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Fitness = Midlife Crisis?

Discussion in 'Anything goes' started by Dick Whitman, Nov 18, 2010.

  1. Dick Whitman

    Dick Whitman Well-Known Member

    According to this article, that's the case:


    I read this and get kind of a damned-if-you-do, damned-if-you-don't feeling. I'm in my mid-30s and in probably the best shape of my life. I weigh less than I did in high school. My heart is in great condition. I've worked my ass off to get into shape, because I don't want to be the stereotypical pot-bellied American dad.

    Then I read something like this that pisses all over it.
  2. Idaho

    Idaho Active Member

    Perhaps mid-life crisis isn't the best term, but I agree.

    I was 36 and we had just moved. I had gotten into a sedentary lifestyle and stopped most of my physically active hobbies. I wasn't fat, but I was soft and getting love handles. I stepped on the scale and saw 200 for the first time ever in my life and it was kind of a wakeup call.

    I started hitting the gym and working out more. I became addicted and started training for bike races and triathlons. Now I'm deep into it.

    I'm not the only one. According to USA Cycling statistics, the fastest growing segment of cycling racers is the 35-50 group.

    IMO, if jumping into fitness is a mid-life crisis, it's a good one. Much better than a corvette or dumping your wife for a 25-year-old girlfriend
  3. Buck

    Buck Well-Known Member

    The 25-year-old girlfriend seems like a damn appealing option.
  4. Dick Whitman

    Dick Whitman Well-Known Member

    Yeah, I guess to me it seems like the "crisis" is that you better shape up or you'll die.

    That seems like a legitimate "crisis," whereas the stigma of a "midlife crisis" is that it is some sort of psychological panic/lack of acceptance about aging.
  5. Buck

    Buck Well-Known Member

    The articles not really about fitness. It's about obessessing, which is the mid-life crisis bit.
    Wanting to be healthy and fit is one thing. Buying top-line cycling gear as an entry-level cyclist or deciding to run your first marathon at 45 is another. The latter scenario smack a little of mid-life crisis.
  6. Dick Whitman

    Dick Whitman Well-Known Member

    I don't know if I agree regarding the marathon thing. It provides (1) Structure; (2) A very tangible goal; (3) Fitness.

    I don't think anyone should have to justify taking one on.
  7. Dick Whitman

    Dick Whitman Well-Known Member

    My question would be: At one point does it count as a mid-life crisis? I'm 35. What if I decided to spruce up my wardrobe a little? Mid-life crisis? Or just maturity? What if I wanted to explore American blues music because it's something I'd like to know more about? What if I found it really interesting? Mid-life crisis? What if I ran for city council? Mid-life crisis? Or is 35 still young enough to take on new challenges or interests without people rolling their eyes at me?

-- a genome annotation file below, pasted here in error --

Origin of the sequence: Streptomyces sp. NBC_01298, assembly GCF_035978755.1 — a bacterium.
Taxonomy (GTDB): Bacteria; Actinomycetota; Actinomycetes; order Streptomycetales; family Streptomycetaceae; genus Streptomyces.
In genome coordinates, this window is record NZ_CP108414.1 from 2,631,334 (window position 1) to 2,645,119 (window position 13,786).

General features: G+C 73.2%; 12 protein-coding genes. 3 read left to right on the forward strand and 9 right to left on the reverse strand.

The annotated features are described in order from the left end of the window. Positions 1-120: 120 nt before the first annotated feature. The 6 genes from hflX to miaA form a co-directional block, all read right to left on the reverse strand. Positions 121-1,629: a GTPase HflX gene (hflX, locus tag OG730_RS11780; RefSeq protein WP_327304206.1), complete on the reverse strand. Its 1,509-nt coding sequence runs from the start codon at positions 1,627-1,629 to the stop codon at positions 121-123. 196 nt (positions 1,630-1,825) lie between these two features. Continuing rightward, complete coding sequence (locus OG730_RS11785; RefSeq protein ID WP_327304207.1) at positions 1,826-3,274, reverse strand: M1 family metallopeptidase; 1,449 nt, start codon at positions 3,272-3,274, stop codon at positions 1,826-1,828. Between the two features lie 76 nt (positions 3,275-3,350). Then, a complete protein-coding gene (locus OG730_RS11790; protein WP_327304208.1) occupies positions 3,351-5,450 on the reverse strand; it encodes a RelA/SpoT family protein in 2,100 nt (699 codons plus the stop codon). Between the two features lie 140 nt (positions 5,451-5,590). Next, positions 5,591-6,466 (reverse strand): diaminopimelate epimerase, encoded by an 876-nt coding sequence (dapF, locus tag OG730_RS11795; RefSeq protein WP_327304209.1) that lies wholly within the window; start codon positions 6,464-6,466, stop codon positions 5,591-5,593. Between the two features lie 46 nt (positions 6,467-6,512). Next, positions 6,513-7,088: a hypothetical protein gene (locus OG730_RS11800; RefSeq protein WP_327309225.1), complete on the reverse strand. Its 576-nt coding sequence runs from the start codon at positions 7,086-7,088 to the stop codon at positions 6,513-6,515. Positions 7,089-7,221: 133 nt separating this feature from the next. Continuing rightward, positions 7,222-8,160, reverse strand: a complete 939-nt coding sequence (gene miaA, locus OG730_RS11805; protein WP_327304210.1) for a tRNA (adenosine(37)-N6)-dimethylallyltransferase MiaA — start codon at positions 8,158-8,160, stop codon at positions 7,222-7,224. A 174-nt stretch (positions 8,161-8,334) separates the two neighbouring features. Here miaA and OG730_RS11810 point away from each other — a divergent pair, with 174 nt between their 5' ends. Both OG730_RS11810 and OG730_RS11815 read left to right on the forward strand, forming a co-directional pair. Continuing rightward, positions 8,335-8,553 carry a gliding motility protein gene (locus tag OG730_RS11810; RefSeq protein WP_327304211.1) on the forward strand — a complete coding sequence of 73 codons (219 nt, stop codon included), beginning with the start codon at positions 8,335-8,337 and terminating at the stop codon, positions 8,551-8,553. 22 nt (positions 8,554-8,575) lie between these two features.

8. Dick Whitman

    Dick Whitman Well-Known Member

    I guess I'm less concerned about what the general public thinks than what my wife may think.

    When you start Googling some of the terms from that article, you start finding a lot of snarky columns and such by wives about their idiot husbands who are heading over to the gym or doing something else to better themselves. Very "American Beauty."
  9. 21

    21 Well-Known Member

    The whole concept of 'midlife crisis' is such a dopey cliche. At some point, you will in fact be of an age that would put you in the middle of your life, and unless you're a complete dullard, you'll do things you haven't done before. You might have more time or affluence or interest or desire or wisdom, whatever. Every 'new thing' doesn't translate into a desire to remain young...it just means you want to get something out of your life other than trudging to the grave as a boring aging person.

    The fitness point is just idiotic. You work out so the 'midlife' portion of life doesn't become 'endlife' prematurely.
  10. dooley_womack1

    dooley_womack1 Well-Known Member

    I don't see working out at an advanced age as a problem, and buying expensive gear is probably just hubris/overeagerness. The main problem is when people at any age see themselves as superior because they work out.
  11. Dick Whitman

    Dick Whitman Well-Known Member

    There is plenty that comes back the other way, though. Walk into any building where almost exclusively women work, and you are sure to see cartoons taped to the bulletin boards and walls making fun of all the "skinny bitches" who go to the gym.
  12. LongTimeListener

    LongTimeListener Well-Known Member

    I'm pretty sure most marriage counselors and others of the psychiatry ilk consider a newfound interest in working out/losing weight to be a telltale sign of an affair.
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